Former hospital CEO getting $2 million

Derrek Vaughn | The Valdosta Daily Times Snead became CEO in September 2015, and under his watch the hospital came under fire for poor management practices.

VALDOSTA — The former South Georgia Medical Center CEO will be paid more than $2 million over the next three years, for doing nothing.

Former hospital CEO getting $2 million

Raymond Snead

Raymond Snead was ousted as CEO in March, but he’ll stay on the payrolls for a while, according to his termination letter.

The April 19, 2017 letter, effectively firing Snead, called the ouster a "termination without cause." 

The hospital will continue to pay Snead $650,000 per year — his base annual salary — for the next three years, the letter says. He’ll also get a $2,000 car allowance each month during that period.

The local Hospital Authority, which governs the hospital, also gave Snead and his wife the option to receive health benefits for the three years. He took the offer, said Sam Allen, Hospital Authority chairman.

Allen said Snead’s contract didn’t expire for another three years, so the authority had a choice: wait out his contract or go ahead and let him go. The authority members chose the latter, a move that Allen said was in the hospital’s best interest.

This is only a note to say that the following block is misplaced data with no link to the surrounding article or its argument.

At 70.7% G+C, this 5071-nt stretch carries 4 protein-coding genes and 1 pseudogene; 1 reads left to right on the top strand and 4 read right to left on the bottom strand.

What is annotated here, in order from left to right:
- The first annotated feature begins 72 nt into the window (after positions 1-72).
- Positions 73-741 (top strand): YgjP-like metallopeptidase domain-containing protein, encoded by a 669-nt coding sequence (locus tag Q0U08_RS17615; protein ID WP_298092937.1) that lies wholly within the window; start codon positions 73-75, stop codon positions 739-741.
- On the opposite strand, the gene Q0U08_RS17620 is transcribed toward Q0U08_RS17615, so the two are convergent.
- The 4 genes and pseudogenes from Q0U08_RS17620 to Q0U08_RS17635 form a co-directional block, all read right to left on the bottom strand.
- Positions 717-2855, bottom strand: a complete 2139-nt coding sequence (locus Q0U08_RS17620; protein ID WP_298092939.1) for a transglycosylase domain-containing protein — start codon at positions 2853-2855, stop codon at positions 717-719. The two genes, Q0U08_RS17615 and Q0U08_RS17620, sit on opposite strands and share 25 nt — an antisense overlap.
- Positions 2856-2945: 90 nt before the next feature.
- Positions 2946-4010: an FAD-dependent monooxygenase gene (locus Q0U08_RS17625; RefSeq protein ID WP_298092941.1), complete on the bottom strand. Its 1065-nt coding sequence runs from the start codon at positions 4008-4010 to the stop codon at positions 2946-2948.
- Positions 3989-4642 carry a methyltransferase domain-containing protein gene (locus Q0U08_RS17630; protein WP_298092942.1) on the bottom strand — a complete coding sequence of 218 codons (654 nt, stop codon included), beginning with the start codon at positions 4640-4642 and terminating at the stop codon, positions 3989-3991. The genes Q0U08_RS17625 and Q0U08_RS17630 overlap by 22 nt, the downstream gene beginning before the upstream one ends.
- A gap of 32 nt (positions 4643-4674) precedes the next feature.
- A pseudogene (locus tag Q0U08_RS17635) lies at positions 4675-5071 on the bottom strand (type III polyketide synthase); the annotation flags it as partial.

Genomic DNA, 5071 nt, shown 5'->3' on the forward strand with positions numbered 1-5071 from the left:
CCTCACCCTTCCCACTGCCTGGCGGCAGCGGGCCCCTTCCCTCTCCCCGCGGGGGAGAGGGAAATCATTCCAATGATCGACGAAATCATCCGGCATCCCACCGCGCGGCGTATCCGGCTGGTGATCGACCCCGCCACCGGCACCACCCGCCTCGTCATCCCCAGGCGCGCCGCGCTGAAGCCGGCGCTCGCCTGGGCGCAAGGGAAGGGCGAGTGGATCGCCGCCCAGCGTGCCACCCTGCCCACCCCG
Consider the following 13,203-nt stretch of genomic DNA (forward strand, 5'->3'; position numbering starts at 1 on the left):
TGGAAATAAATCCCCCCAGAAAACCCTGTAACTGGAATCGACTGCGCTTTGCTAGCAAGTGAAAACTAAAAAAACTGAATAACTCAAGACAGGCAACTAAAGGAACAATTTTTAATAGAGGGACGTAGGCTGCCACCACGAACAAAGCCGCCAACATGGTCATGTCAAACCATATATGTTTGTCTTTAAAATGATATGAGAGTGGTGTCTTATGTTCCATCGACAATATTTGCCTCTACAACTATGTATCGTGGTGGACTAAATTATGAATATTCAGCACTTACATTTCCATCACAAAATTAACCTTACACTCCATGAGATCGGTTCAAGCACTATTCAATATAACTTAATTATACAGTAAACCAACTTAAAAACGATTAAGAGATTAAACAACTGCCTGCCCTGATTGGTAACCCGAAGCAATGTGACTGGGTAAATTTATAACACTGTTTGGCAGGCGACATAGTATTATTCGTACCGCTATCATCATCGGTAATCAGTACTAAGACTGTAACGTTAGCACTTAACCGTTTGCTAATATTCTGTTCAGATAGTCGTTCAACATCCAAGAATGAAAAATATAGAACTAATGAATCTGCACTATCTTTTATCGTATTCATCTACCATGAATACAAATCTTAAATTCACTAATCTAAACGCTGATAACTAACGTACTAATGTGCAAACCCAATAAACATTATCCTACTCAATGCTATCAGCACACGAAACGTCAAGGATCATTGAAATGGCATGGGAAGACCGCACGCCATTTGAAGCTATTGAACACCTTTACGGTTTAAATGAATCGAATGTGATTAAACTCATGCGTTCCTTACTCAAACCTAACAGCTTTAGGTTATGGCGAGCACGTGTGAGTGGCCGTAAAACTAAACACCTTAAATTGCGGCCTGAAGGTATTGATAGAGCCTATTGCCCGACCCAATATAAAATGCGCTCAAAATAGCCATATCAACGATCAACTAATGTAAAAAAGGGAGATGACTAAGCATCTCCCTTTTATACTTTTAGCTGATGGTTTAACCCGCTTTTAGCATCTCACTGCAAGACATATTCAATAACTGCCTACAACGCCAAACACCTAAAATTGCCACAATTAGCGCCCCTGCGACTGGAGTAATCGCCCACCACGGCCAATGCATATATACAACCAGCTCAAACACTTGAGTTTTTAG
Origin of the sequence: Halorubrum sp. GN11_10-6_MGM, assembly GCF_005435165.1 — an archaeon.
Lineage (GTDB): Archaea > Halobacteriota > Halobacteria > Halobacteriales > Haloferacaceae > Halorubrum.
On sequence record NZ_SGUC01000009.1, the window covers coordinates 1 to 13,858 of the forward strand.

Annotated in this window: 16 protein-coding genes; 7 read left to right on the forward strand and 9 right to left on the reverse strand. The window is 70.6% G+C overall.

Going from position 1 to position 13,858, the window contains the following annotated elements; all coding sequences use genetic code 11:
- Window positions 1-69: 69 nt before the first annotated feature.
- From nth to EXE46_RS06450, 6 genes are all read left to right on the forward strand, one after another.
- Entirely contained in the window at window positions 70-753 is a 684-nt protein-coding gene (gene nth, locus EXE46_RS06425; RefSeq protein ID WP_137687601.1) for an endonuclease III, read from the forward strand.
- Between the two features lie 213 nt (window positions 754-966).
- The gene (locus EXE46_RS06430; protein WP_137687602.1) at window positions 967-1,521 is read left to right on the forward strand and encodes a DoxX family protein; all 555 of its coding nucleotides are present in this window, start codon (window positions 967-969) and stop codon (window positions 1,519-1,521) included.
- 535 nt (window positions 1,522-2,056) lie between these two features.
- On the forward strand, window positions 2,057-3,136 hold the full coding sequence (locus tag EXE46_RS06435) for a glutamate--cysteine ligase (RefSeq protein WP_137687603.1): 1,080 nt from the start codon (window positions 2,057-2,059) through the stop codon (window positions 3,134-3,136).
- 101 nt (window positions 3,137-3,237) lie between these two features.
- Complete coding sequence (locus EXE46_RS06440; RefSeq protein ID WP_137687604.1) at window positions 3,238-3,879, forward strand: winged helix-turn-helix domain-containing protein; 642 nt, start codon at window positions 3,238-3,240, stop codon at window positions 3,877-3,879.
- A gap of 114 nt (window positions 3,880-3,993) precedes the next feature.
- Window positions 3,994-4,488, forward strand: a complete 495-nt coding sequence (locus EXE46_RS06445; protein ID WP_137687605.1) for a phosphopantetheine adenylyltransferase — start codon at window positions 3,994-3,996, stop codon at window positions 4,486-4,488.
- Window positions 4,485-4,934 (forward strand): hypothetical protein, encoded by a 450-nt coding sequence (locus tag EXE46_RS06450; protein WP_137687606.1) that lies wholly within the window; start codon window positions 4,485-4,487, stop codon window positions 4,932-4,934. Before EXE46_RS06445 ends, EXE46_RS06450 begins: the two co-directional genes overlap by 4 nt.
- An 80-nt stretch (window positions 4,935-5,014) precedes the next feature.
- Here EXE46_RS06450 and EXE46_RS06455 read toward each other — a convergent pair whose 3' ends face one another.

Snead became CEO in September 2015, and the hospital had been under fire for poor management practices under his watch.

But since Snead hadn’t technically violated his contract, he was entitled to compensation in exchange for the early exit, Allen said.

At a recent Valdosta City Council meeting, Councilman Robert Yost blasted the hospital for paying Snead $2 million “for being fired.”

“How can the Hospital Foundation justify the need to ask donors for millions of dollars to help support the hospital when the authority continues to waste money on huge compensation packages?” Yost asked.

Snead’s ouster came on the heels of the resignation of hospital attorney Walter New.

New, along with the entire Hospital Authority, got into trouble in 2016 when the group held a closed meeting without the public’s knowledge, which is a violation of Georgia law.

Yost has called repeatedly for the resignations of Hospital Authority members, saying their mismanagement has caused the hospital great harm.

“They have run the ER into the ground. They have run off doctors, nurses and regular employees, some who have worked there for 25 to 30 years,” he said at the June 22 City Council meeting.

“They have intimidated employees and treated them like dirt. When it is time to reappoint the City of Valdosta’s representatives on this authority, I say let’s make sure they are all reappointed.”

“… (They) have again made very bad business decisions on our behalf and they should all be fired.”

The city council does not have the legal authority to remove board members from the hospital authority, and the board members have shown no willingness to resign.

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